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A woman who the Canadian government repatriated from a Syrian camp designated for ISIS terrorists found herself in custody shortly after arriving in Edmonton. 

The woman, whose name has been withheld due to a publication ban, was arrested under a terrorism peace bond application, according to CTV News.

She is among a group of women and children who returned to the country after being in the Al-Roj detention camp for former ISIS militants. 

Their return follows a deal brokered by Global Affairs Canada in January, which came after legal battles and advocacy efforts by families and advocates.

The Edmonton woman’s bail hearing took place promptly on Thursday night, where she was released under specific conditions. 

According to Lawrence Greenspon, a lawyer representing the women, these conditions often include adherence to curfews and good behaviour. However, in cases involving terrorism-related concerns, additional measures are typically enforced.

“What essentially the Crown is asking for here is that the person involved be subject to an agreement with the court and that that agreement involve a number of conditions under which they agree to live for up to a period of a year,” Greenspon told CTV News.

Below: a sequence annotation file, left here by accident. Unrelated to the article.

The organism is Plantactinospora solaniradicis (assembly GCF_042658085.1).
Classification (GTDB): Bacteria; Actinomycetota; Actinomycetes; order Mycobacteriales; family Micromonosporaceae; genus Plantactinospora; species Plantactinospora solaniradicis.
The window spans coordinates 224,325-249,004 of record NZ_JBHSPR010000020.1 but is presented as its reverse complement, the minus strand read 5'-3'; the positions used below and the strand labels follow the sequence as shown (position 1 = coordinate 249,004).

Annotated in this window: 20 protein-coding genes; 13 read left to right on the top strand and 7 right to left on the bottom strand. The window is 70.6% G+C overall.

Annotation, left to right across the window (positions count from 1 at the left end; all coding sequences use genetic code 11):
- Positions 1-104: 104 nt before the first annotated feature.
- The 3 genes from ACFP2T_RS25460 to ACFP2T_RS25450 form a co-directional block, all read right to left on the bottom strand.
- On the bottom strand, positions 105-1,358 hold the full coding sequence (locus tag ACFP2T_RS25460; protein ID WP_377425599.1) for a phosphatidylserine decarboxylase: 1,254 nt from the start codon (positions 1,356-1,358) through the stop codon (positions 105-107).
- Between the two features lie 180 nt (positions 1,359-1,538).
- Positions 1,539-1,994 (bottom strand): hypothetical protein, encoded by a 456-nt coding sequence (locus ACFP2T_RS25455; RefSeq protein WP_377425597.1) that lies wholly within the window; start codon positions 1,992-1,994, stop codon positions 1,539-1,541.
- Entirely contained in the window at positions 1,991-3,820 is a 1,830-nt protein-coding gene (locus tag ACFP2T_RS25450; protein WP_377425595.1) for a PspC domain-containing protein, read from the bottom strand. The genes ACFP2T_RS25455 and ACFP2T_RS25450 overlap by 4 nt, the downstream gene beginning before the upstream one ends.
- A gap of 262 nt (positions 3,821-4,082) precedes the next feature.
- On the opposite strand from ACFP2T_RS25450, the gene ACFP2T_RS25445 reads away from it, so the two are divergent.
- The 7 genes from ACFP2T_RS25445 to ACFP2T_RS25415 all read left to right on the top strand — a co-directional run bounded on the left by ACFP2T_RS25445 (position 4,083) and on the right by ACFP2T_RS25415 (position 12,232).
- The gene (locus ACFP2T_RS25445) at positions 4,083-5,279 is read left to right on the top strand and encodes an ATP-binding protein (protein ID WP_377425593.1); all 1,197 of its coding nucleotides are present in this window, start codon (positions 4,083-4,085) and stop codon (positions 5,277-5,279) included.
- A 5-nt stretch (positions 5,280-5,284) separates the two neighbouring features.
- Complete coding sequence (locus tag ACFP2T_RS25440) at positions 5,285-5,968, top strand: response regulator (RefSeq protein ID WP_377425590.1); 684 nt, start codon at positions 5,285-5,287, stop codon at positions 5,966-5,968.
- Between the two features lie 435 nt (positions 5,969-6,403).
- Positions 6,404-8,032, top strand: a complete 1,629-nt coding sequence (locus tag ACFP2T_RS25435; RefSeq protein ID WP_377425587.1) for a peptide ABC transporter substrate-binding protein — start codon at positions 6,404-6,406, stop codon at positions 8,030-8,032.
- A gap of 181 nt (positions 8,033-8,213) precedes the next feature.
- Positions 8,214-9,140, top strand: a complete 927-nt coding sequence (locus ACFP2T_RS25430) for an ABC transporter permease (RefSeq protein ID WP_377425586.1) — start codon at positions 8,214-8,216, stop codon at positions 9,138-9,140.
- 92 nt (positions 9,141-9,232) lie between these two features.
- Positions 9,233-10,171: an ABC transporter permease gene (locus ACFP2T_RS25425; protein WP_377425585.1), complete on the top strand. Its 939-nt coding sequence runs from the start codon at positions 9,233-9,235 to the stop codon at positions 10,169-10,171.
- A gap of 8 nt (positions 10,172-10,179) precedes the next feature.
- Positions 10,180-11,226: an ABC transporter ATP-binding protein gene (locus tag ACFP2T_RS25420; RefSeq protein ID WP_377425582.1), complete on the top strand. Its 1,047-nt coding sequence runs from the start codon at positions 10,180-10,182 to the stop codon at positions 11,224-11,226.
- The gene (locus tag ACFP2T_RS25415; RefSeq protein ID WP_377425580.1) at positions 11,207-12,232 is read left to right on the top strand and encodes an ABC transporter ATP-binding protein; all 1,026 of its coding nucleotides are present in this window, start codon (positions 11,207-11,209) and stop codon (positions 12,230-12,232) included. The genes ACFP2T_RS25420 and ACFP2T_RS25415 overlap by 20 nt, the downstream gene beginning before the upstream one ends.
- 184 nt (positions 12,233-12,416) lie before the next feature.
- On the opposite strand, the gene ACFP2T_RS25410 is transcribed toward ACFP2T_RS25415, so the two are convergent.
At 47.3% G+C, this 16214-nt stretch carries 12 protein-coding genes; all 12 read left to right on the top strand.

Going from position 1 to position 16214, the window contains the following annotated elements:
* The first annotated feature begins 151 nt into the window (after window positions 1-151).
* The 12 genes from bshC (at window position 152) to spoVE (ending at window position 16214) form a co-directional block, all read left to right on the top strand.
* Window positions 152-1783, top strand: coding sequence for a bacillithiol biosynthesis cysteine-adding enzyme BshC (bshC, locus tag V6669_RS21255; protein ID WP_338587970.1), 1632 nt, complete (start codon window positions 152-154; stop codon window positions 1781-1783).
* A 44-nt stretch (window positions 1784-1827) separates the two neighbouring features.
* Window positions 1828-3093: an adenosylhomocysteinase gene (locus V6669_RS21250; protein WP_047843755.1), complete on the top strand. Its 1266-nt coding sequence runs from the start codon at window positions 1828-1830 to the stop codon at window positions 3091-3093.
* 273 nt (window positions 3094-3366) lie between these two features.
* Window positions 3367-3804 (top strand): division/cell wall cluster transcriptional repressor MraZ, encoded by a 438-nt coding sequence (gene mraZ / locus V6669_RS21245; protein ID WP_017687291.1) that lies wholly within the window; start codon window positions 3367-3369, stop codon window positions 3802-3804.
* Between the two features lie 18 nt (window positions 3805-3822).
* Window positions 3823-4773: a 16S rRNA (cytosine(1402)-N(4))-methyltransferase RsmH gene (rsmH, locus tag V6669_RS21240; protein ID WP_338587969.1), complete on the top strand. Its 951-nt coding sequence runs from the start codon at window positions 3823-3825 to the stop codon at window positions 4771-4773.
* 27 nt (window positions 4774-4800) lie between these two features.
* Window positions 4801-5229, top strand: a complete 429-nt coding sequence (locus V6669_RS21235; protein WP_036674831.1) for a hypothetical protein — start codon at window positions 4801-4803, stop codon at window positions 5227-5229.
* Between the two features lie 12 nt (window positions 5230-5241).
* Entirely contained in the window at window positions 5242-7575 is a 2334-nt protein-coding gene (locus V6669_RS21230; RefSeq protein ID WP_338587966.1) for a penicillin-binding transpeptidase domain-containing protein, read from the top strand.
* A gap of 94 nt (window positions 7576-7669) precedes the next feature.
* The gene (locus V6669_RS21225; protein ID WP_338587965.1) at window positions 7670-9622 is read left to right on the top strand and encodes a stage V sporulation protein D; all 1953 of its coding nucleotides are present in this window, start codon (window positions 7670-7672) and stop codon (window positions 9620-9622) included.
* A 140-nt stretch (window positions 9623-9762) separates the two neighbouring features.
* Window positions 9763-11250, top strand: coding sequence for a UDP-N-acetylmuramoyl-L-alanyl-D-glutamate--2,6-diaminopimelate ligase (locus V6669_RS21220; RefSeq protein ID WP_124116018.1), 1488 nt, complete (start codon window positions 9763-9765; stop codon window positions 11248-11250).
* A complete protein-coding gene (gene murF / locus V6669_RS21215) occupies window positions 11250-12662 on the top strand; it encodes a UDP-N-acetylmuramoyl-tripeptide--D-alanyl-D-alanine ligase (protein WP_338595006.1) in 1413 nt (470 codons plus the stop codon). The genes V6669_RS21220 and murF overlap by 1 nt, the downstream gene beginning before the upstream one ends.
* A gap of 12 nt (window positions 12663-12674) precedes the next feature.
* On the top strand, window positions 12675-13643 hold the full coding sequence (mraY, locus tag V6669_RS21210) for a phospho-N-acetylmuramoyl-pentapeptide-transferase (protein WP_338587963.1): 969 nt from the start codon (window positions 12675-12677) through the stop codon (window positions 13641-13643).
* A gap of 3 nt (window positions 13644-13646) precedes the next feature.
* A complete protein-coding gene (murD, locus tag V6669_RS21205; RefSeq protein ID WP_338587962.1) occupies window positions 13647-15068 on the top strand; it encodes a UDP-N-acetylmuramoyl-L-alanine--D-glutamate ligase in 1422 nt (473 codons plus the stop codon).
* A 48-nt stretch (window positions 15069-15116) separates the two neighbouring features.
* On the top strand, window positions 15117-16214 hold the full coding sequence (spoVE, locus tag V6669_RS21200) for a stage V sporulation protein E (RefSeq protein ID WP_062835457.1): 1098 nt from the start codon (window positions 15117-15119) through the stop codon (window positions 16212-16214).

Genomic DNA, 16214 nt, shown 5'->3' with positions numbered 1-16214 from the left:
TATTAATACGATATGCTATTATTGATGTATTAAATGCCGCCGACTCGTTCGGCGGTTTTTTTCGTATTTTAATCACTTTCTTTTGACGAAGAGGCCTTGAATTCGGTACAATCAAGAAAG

“With respect to a terrorist peace bond, you can expect that there will be some additional conditions over and above that.”

While neither the Edmonton woman nor the other individuals repatriated alongside her have also received charges, they now find themselves navigating the complex legal terrain of Terrorism Peace Bond applications. 

Greenspon emphasized that these legal mechanisms, along with the broader justice system, are equipped to address any potential risks associated with their return.

Yet, the circumstances surrounding the absence of two women and three children from the repatriation flight that landed in Montreal on Thursday remain unclear, raising questions about the intricacies and challenges involved in such repatriation efforts.